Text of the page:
Alex Istor had never intended to be a physician. His father, an officer in the army, had dreamt that his son would one day follow in his footsteps. But as a boy Alex had resisted the paternal prodding. In an attempt to persuade him, his father showed him countless military documentaries and films. These efforts fell short of inspiring him to enlist and instead sparked an insatiable interest in history. By his junior year of high school, Alex had decided to become a history professor. He was accepted into Cornell University and began his studies with a focus on military history.
During Alex's senior year, his father was diagnosed with metastatic gastric cancer. Alex was stunned by this news. He watched his father suffer before he passed away soon after Alex's college graduation.
Distraught, Alex began to question his path in life. He lost interest in his history studies and decided abruptly to pursue a career in medicine. After completing the prerequisite courses, he was accepted to medical school. He excelled, graduating near the top of his class before accepting a medical residency in Buffalo, N.Y. Part of his training involved working at the regional VA. He found satisfaction caring for veterans who reminded him of his father.
One day, Alex was rotating on a busy inpatient service and had just finished rounds when he was paged to see a patient in the emergency department. It was a 74-year-old Army veteran, Mr. Martin. He had been in his usual state of health up to three months ago when he noticed problems with his balance and had fallen twice. The only medical issue he had was long-standing dyspepsia, and more recently some tingling in his feet. He took no medications and reported no alcohol use. He had not seen a doctor since his days in the service more than 40 years ago.
Alex reviewed the ED workup, which included a normal CT scan of the head, and basic laboratory testing, which was notable for macrocytic anemia. He examined Mr. Martin, noting significant ataxia, conjunctival pallor, mild epigastric tenderness, and a loss of vibratory sensation in his feet. He admitted Mr. Martin and ordered more extensive testing. Alex was somewhat surprised when additional labs indicated that Mr. Martin had deficiencies of both iron and B12. Suspecting a problem with gastric function, he ordered an anti-intrinsic factor antibody level and esophagogastroduodenoscopy. He finished up his remaining work and headed home to rest.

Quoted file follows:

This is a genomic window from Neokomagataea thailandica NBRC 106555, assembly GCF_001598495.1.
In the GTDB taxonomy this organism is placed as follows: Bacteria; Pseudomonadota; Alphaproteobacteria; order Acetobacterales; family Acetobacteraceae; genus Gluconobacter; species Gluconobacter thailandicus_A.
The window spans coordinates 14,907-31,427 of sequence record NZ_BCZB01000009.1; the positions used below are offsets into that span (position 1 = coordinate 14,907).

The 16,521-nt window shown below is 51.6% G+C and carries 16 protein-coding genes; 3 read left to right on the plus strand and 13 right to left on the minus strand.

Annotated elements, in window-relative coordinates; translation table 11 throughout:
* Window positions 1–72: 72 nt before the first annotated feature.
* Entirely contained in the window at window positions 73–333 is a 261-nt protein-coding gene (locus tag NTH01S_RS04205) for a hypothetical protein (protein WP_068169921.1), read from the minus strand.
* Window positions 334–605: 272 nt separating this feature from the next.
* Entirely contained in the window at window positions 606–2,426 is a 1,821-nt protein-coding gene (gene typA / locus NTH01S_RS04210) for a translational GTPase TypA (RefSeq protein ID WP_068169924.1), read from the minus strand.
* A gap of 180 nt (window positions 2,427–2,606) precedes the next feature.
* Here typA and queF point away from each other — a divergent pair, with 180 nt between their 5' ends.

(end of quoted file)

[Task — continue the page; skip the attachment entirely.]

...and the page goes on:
As Alex was lying in bed that night, the name “Martin” nagged him. It seemed familiar in some odd way. Then he remembered a medical history lecture he'd attended while studying at Cornell. The talk was about army surgeon Dr. William Beaumont, his patient Alexis St. Martin, and the study of gastric secretions. He recalled the details as he drifted to sleep.
In 1822, Dr. Beaumont had been tasked with treating Alexis St. Martin, who had been shot in the stomach while working for a fur trading company. Although St. Martin's prognosis was grim, he survived, but not unscathed. When his wound healed, a fistulous tract developed between his stomach and abdominal wall. As a curious scientist, Dr. Beaumont jumped at the opportunity for an unprecedented study of gastric physiology. At first St. Martin was a willing participant. Dr. Beaumont began his experimentation by inserting bits of food tied to string though the fistula and into the stomach. After varying periods of time, he would pull them out and observe the effects. The longer he left the food bits in St. Martin's stomach, the more breakdown of the food he observed. His studies intensified, so much so that St. Martin fled to escape further study.
Interested in continuing his work, Dr. Beaumont diligently tracked St. Martin down and convinced him to let him continue. Dr. Beaumont extracted samples of gastric secretions in an attempt to delineate their contents. He tested these secretions on various bits of food in containers outside of the body. He was surprised to note that the secretions alone broke food down over time. His observations had led to the discovery of gastric acid, and for the first time doctors understood that digestion was not just a mechanical process.
Alex awoke the next morning and drove to the hospital. He noted the anti-intrinsic factor antibody level he had ordered the day before for Mr. Martin had come back markedly elevated. The esophagogastroduodenoscopy showed findings consistent with atrophic gastritis and a small area concerning for cancer. The area was biopsied, and pathology revealed gastric adenocarcinoma limited to the gastric submucosa.
Alex's attending approached him and asked if he had come up with a unifying diagnosis for Mr. Martin. He responded excitedly that the patient was deficient in gastric acid, the same acid that Dr. William Beaumont had extracted from Alexis St. Martin nearly 200 years ago though a gastrocutaneous fistula. His attending gave him a strange look. Alex started again and explained instead that Mr. Martin had autoimmune atrophic gastritis, which had led to B12 deficiency, iron deficiency, and stage I gastric cancer. His attending nodded in approval and instructed him to start treatment. Alex initiated B12 and iron supplementation and arranged for outpatient oncology consultation. He explained the diagnosis to Mr. Martin and his wife, and they were relieved that the condition was treatable. He also gave them a brief history lesson.